Having already suggested that Reason might have interfered with a grand jury investigation, Velamoor contacted Sproul on the afternoon of Friday, June 5, in response to a letter from her explaining the commenters’ constitutional rights and laying out the timeline of Reason’s notification to them. Velamoor told her that he now had “preliminary information” suggesting that Reason was in violation of the court order. Sproul said we were not and asked for further information. Velamoor refused to give any specifics, saying simply that he was “looking into it further.”

Oh my, the Niketh is “looking into it further.”  A good American would certainly bend to his will, now that he had “preliminary information” that Reason violated the court order.

But the guys at Reason were not only good Americans, but people with the fortitude not to be scared by Niketh’s implicit threats.  Before the gag order issued, they informed the commenters subject to the subpoena of its existence, and determined that if any of them wished to assert their First Amendment rights and fight, Reason would stand behind them.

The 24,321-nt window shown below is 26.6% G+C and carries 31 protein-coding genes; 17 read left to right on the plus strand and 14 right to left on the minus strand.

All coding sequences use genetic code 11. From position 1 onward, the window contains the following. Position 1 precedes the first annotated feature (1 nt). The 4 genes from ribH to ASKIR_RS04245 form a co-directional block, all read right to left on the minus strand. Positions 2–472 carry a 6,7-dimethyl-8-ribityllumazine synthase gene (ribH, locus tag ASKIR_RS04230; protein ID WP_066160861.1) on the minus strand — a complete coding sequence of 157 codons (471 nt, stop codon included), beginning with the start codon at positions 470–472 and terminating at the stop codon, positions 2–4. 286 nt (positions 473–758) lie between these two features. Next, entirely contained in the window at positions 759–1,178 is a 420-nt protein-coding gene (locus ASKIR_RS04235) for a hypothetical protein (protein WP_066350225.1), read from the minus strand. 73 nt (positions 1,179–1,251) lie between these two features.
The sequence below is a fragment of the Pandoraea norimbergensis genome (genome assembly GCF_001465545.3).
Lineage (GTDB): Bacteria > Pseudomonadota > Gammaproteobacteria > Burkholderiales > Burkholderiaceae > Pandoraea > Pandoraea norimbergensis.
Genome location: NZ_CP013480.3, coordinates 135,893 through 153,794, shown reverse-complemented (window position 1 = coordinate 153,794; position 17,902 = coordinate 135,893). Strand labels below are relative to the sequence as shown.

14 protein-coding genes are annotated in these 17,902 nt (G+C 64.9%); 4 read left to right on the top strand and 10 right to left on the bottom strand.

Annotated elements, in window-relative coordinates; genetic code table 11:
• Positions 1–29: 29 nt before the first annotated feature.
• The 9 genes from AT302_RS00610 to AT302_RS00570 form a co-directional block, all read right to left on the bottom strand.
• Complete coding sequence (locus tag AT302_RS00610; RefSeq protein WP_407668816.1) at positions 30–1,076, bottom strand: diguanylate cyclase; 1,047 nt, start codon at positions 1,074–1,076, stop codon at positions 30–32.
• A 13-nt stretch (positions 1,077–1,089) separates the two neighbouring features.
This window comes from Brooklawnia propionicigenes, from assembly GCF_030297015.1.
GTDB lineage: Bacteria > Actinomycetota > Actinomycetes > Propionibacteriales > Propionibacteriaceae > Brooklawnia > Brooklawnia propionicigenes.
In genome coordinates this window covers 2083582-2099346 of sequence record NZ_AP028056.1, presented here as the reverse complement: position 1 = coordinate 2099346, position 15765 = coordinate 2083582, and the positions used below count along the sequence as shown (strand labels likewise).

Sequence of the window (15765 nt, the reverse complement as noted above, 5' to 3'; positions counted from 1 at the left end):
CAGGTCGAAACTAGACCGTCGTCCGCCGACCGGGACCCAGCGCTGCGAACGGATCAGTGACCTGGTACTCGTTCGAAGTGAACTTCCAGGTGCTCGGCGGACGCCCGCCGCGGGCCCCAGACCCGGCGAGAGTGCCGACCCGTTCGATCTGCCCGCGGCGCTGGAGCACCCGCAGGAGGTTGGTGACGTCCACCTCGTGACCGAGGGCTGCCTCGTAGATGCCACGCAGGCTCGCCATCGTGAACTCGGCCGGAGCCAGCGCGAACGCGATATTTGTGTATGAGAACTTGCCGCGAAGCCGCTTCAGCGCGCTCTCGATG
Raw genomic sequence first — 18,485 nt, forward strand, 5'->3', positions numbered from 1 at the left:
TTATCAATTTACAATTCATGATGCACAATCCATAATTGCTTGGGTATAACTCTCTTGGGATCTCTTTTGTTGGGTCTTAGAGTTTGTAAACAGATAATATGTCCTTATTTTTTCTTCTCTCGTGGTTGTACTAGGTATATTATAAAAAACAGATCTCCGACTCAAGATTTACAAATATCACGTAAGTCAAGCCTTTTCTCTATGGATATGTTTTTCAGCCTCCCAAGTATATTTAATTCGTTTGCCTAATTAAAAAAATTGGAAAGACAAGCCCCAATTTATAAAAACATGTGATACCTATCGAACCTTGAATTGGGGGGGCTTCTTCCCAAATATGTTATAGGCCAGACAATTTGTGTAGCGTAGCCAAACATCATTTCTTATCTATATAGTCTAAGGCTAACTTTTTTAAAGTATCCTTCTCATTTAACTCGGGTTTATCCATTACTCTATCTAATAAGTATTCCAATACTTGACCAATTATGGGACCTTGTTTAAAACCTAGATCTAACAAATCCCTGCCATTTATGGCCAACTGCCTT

As it turned out, the commenters chose not to fight, and Reason complied.  Frankly, it’s unfortunate they did, but understandable.  To fight a pointless and expensive battle, no matter how wrong and ridiculous the subpoena, sucks resources from other things.  If the commenters didn’t care, then it was not the time for Reason to draw a line in the sand.

But all of this embarrassing effort, the innuendo of threats and criminality to cow the players into submission, comes back to a kid named Niketh. He may have been told by his supervisor to make this happen because the SDNY isn’t going to let angry comments on the internet pass when they have the ability to smack people around for their insolence. But how it was to happen, what words were to emit from the telephone, were left entirely to Niketh.